471 F2d 1072 United States v. A Wilson
471 F.2d 1072
153 U.S.App.D.C. 104
UNITED STATES of America
Gerald A. WILSON, Appellant.
United States Court of Appeals,
District of Columbia Circuit.
Argued April 19, 1972.
Decided Oct. 20, 1972.
Certiorari Denied Feb. 26, 1973.
See 93 S.Ct. 1431.
Mr. Lawrence A. Hymo, Washington, D. C. (appointed by this Court), for appellant.
Mr. Robert S. Tignor, Asst. U. S. Atty., with whom Messrs. Thomas A. Flannery, U. S. Atty. at the time the brief was filed, John A. Terry and Stephen W. Grafman, Asst. U. S. Attys., were on the brief, for appellee.
Before BAZELON, Chief Judge, SIMON E. SOBELOFF,* Senior Circuit Judge for the Fourth Circuit, and McGOWAN, Circuit Judge.
BAZELON, Chief Judge:
Appellant was convicted of armed robbery, assault with a dangerous weapon, and carrying a dangerous weapon1 in connection with the hold-up of a filling station. On this appeal he challenges the finding of the trial court, sitting without a jury, that the defendant was criminally responsible for his act. He also argues that the sentence of imprisonment imposed by the district court was cruel and unusual punishment in view of the district court's finding that the defendant is mentally ill. For the reasons set forth below we affirm.
At a jury trial, the government introduced evidence that appellant entered a gasoline filling station at about 7:15 p. m., pointed a gun at two attendants, demanded money from both of them, and fled from the station on foot with more than $500 in cash. Arrested within minutes, appellant was transported back to the scene of the crime where he was identified by the two attendants and by a third witness to the hold-up. Cf. Russell v. United States, 133 U.S.App.D.C. 77, 408 F.2d 1280 (1969). The jury returned a verdict of guilty.
Immediately before trial, appellant had indicated his intention to rely on a defense of non-responsibility, and moved for a mental examination at St. Elizabeths Hospital. Rather than delaying the trial on the merits, the district court concluded that the question of responsibility could be deferred to a separate hearing which would be held when and if the jury determined that the appellant had committed the acts in question. Cf. United States v. Bennett, 148 U.S.App. D.C. 364 at 370-374, 460 F.2d 872, 878-882 (1972), (advantages of bifurcation). Upon the return of the jury verdict, the trial court ordered appellant committed to St. Elizabeths for a mental examination.
On April 8, 1970, the hospital reported that appellant was not suffering from a mental disease or defect and that the offense was not the product of an abnormal condition of the mind. The report did point out, however, that appellant was suffering from "Drug Dependence, Heroin." One of the hospital's psychiatrists indicated in a separate report that he concurred in the diagnosis of Drug Dependence, Heroin. But in contrast to his colleagues, who were convinced that the condition had not impaired appellant's mental or emotional processes and behavior controls, he was "not sure of the extent to which [this abnormal condition of the mind] impaired [appellant's] behavior controls and affected his mental or emotional state."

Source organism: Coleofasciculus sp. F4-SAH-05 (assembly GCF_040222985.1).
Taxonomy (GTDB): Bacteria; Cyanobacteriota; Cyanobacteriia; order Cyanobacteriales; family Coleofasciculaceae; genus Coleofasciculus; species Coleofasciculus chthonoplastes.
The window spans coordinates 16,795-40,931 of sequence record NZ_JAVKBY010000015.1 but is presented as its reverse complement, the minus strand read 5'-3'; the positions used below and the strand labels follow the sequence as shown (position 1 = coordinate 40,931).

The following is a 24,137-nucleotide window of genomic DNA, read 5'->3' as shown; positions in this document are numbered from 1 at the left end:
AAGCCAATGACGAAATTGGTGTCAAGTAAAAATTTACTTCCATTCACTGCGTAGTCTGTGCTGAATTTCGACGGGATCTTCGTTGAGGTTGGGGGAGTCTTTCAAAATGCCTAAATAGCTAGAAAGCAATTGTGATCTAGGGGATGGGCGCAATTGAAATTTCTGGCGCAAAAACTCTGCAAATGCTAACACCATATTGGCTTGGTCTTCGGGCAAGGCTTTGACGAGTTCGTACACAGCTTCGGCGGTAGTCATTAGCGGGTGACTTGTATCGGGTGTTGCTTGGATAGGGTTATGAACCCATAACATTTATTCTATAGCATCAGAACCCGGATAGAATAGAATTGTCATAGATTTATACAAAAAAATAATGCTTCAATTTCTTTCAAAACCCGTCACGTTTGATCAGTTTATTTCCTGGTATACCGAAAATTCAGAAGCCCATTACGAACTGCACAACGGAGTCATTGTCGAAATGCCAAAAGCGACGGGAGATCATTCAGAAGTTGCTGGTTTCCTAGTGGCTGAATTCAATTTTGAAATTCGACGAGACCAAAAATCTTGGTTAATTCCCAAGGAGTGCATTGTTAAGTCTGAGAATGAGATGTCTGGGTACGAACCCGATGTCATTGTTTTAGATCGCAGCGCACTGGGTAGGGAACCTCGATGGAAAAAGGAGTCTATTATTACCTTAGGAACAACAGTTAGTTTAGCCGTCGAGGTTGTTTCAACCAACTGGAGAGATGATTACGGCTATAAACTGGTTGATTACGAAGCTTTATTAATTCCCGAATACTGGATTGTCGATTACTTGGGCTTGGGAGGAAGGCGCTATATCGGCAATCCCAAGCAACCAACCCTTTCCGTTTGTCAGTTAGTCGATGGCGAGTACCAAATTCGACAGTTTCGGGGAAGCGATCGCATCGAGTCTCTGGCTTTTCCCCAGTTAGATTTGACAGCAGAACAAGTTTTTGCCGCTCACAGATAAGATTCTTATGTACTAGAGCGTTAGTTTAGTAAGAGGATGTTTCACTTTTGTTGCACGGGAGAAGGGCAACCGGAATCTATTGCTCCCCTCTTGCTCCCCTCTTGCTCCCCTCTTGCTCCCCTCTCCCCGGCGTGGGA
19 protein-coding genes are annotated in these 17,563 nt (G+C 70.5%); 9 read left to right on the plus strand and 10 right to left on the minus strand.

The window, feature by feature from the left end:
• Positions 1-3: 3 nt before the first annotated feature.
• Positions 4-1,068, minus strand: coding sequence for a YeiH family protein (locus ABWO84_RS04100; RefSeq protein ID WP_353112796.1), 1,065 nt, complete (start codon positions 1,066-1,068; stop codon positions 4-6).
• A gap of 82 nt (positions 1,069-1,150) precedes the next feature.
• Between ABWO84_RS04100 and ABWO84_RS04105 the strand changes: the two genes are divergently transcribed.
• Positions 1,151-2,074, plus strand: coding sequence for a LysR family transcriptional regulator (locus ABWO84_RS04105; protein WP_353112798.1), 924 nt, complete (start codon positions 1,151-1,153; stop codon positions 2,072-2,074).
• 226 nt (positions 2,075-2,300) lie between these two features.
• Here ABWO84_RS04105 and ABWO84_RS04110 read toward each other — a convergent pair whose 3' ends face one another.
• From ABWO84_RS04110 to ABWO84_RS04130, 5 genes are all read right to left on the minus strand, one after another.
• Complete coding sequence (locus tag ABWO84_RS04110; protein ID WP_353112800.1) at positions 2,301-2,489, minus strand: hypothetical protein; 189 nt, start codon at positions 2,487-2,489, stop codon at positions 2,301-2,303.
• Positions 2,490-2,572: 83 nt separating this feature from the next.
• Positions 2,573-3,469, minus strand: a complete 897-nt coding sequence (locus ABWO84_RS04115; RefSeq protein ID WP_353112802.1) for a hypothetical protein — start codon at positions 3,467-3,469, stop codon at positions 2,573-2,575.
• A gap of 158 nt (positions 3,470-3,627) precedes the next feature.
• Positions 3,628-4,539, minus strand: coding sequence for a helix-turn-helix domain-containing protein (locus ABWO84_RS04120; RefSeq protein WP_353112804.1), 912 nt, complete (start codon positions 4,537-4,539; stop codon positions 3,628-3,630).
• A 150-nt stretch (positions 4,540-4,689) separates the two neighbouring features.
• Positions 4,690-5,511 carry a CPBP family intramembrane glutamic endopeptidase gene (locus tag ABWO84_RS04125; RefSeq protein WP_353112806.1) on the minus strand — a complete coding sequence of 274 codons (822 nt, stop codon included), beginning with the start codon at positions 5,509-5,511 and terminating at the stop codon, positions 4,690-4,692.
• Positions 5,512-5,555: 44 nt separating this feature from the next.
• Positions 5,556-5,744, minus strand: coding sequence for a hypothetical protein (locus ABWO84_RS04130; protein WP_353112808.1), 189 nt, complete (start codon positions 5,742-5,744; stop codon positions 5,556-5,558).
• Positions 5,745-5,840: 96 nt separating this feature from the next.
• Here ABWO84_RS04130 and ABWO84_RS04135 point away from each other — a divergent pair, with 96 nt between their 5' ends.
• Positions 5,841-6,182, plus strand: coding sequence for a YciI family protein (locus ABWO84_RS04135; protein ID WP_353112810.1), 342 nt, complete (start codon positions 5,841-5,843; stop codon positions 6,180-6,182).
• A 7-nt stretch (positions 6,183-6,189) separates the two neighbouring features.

On the grounds that the hospital's report was inadequate to permit counsel to prepare adequately for trial, appellant's counsel moved for an examination of appellant at government expense by a private psychiatrist. See 18 U.S.C. Sec. 3006A. The motion was granted, and the private psychiatrist reported his findings as follows:
Patient seemingly has always been hard or difficult to manage or control. He has learned or profited little by experience, and has become callous or indifferent to society (or those around him). He is narcistic and egoistic caring little about any one but himself. This probably is the way the world looked to him. He is impulsive and his physical needs or desire are his concern and these must be met-hence his lack of control or judgment. He has no ambition (expressed), no seriousness of purpose, and not able to identify with society or its laws. He is unable to accept the limits of reality, and must steal to up his salary to get the clothing he needs plus support his habit. He seems unable to profit by past experiences and there is no sense of guilt whatever in his behavior. His behavior seems to be rather an impulsive one.
Diagnosis-Psychopathic Personality (with strong impulsive overtones.)
A hearing was scheduled for September 24, 1970, but appellant could not be brought to court that day. The trial court explained:
I have been advised by the correctional people that Mr. Wilson today so resisted appearance in this court that he had to be put in irons and gas had to be used to quiet him. He therefore has not been brought up from the jail.
The trial judge also indicated that he was "wondering whether in view of the conduct of the defendant, which was reported to the court today, whether it may not be that this man is either sicker than he was, or is acting up, and that the thing to do would be perhaps get him back to St. Elizabeths."
Appellant was recommitted to the hospital that same day. On October 29, the hospital filed a new report, concluding that at the time of the alleged offense appellant was, after all, "suffering from a mental disease which substantially affected his emotional processes but not his mental processes and which substantially impaired his behavior controls." The report added, however, that "if the alleged offenses were committed by him, they were not the products of a mental disease or defect." The report also pointed out that appellant was receiving major tranquilizer medication, Thorazine, "100 milligrams twice a day." At the time of the earlier report, appellant was not under medication.